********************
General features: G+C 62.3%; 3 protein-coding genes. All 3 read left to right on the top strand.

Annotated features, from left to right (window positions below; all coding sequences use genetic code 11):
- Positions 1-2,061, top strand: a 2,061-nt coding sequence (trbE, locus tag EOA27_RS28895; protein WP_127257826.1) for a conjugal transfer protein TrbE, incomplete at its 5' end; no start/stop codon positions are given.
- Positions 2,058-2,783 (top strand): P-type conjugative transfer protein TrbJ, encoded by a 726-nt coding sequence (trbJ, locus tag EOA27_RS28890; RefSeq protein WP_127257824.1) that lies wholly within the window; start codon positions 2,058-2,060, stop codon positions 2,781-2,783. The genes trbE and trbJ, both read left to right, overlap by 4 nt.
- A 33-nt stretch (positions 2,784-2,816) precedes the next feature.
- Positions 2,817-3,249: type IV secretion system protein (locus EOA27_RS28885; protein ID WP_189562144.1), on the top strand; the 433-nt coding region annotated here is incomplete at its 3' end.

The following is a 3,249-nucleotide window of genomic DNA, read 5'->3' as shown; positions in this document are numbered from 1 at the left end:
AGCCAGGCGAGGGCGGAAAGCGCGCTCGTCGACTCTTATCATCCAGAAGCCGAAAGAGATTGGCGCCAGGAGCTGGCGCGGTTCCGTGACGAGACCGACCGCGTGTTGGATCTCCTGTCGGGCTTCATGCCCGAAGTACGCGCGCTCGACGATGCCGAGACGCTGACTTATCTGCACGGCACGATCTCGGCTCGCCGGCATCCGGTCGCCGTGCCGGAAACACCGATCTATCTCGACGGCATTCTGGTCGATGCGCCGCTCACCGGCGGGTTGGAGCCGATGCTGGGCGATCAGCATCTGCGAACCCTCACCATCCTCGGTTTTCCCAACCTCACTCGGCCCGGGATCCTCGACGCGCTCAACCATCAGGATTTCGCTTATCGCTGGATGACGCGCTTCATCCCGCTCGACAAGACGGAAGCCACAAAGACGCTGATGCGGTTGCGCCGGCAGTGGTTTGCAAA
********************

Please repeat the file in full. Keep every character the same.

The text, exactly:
General features: G+C 62.3%; 3 protein-coding genes. All 3 read left to right on the top strand.

Annotated features, from left to right (window positions below; all coding sequences use genetic code 11):
- Positions 1-2,061, top strand: a 2,061-nt coding sequence (trbE, locus tag EOA27_RS28895; protein WP_127257826.1) for a conjugal transfer protein TrbE, incomplete at its 5' end; no start/stop codon positions are given.
- Positions 2,058-2,783 (top strand): P-type conjugative transfer protein TrbJ, encoded by a 726-nt coding sequence (trbJ, locus tag EOA27_RS28890; RefSeq protein WP_127257824.1) that lies wholly within the window; start codon positions 2,058-2,060, stop codon positions 2,781-2,783. The genes trbE and trbJ, both read left to right, overlap by 4 nt.
- A 33-nt stretch (positions 2,784-2,816) precedes the next feature.
- Positions 2,817-3,249: type IV secretion system protein (locus EOA27_RS28885; protein ID WP_189562144.1), on the top strand; the 433-nt coding region annotated here is incomplete at its 3' end.

The following is a 3,249-nucleotide window of genomic DNA, read 5'->3' as shown; positions in this document are numbered from 1 at the left end:
AGCCAGGCGAGGGCGGAAAGCGCGCTCGTCGACTCTTATCATCCAGAAGCCGAAAGAGATTGGCGCCAGGAGCTGGCGCGGTTCCGTGACGAGACCGACCGCGTGTTGGATCTCCTGTCGGGCTTCATGCCCGAAGTACGCGCGCTCGACGATGCCGAGACGCTGACTTATCTGCACGGCACGATCTCGGCTCGCCGGCATCCGGTCGCCGTGCCGGAAACACCGATCTATCTCGACGGCATTCTGGTCGATGCGCCGCTCACCGGCGGGTTGGAGCCGATGCTGGGCGATCAGCATCTGCGAACCCTCACCATCCTCGGTTTTCCCAACCTCACTCGGCCCGGGATCCTCGACGCGCTCAACCATCAGGATTTCGCTTATCGCTGGATGACGCGCTTCATCCCGCTCGACAAGACGGAAGCCACAAAGACGCTGATGCGGTTGCGCCGGCAGTGGTTTGCAAA